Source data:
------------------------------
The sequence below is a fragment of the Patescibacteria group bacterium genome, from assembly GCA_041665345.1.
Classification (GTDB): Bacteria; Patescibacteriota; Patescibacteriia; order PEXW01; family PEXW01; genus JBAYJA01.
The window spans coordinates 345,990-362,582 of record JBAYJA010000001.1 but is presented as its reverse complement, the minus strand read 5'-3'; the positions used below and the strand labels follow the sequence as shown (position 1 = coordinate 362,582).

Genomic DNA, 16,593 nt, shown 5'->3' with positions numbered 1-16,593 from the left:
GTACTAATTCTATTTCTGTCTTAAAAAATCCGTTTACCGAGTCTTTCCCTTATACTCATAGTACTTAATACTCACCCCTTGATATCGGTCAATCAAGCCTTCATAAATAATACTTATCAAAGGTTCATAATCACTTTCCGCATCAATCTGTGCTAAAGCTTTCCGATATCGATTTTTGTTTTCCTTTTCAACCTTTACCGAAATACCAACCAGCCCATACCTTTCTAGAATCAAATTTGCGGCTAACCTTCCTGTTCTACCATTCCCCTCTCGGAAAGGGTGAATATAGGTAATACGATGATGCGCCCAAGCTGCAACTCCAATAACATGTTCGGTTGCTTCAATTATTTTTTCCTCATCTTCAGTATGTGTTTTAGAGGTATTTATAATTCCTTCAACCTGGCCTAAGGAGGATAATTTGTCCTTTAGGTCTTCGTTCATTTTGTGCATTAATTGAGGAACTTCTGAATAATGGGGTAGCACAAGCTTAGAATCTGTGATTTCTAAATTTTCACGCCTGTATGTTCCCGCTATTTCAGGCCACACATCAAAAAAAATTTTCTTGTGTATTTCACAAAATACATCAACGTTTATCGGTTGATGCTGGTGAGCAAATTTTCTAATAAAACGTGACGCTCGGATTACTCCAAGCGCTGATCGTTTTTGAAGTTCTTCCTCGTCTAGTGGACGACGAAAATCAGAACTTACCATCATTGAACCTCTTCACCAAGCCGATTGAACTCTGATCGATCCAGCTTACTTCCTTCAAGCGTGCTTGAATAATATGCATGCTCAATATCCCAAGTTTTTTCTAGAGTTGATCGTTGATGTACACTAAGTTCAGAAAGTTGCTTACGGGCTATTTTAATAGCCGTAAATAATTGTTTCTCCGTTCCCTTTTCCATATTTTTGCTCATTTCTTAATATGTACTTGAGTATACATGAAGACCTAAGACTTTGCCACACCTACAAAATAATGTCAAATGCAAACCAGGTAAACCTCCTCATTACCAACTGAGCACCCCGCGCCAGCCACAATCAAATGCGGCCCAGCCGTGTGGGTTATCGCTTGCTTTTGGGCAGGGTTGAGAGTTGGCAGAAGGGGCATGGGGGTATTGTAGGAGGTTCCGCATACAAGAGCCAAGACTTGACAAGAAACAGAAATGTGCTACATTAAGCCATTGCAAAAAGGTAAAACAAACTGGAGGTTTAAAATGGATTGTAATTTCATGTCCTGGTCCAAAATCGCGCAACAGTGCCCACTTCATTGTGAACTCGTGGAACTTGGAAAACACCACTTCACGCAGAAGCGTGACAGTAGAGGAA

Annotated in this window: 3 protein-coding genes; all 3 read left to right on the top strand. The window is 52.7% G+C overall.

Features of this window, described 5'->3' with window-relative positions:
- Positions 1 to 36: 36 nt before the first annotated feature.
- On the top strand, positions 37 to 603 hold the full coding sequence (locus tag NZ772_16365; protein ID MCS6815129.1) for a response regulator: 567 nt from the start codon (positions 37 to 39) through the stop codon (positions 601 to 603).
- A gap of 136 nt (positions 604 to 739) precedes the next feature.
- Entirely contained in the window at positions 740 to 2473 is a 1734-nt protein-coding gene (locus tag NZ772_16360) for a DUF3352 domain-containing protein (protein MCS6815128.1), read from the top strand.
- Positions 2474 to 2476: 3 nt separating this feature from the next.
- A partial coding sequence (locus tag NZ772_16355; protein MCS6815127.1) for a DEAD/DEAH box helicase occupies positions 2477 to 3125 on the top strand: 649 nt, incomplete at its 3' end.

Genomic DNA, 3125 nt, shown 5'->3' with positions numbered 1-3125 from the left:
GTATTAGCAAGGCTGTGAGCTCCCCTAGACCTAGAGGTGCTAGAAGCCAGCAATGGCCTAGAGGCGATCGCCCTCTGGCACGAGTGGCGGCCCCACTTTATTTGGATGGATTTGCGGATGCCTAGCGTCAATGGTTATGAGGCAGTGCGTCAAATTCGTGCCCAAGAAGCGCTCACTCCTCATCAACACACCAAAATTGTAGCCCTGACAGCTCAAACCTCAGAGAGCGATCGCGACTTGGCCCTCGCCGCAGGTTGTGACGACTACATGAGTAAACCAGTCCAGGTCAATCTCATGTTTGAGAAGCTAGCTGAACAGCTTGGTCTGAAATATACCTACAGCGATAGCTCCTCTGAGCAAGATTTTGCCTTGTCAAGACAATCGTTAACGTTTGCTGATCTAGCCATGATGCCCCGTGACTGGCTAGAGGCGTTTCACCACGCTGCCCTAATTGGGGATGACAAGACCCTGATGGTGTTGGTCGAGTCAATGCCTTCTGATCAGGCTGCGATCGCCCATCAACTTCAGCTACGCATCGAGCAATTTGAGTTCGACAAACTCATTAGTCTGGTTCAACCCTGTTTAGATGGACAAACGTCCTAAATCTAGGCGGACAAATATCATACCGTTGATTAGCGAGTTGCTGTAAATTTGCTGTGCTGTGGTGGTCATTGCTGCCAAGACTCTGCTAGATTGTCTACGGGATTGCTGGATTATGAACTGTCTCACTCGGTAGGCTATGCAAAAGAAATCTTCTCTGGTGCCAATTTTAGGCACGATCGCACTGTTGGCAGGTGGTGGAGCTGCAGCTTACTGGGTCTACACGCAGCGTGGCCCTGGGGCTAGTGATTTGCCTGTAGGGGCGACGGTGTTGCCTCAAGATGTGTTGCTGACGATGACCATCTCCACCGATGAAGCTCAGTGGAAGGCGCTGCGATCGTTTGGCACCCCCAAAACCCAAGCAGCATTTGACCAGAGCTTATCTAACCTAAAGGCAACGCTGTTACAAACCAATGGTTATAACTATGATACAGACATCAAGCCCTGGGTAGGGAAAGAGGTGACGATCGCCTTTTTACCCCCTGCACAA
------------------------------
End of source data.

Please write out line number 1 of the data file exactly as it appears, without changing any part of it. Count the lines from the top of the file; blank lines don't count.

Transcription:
The sequence below is a fragment of the Patescibacteria group bacterium genome, from assembly GCA_041665345.1.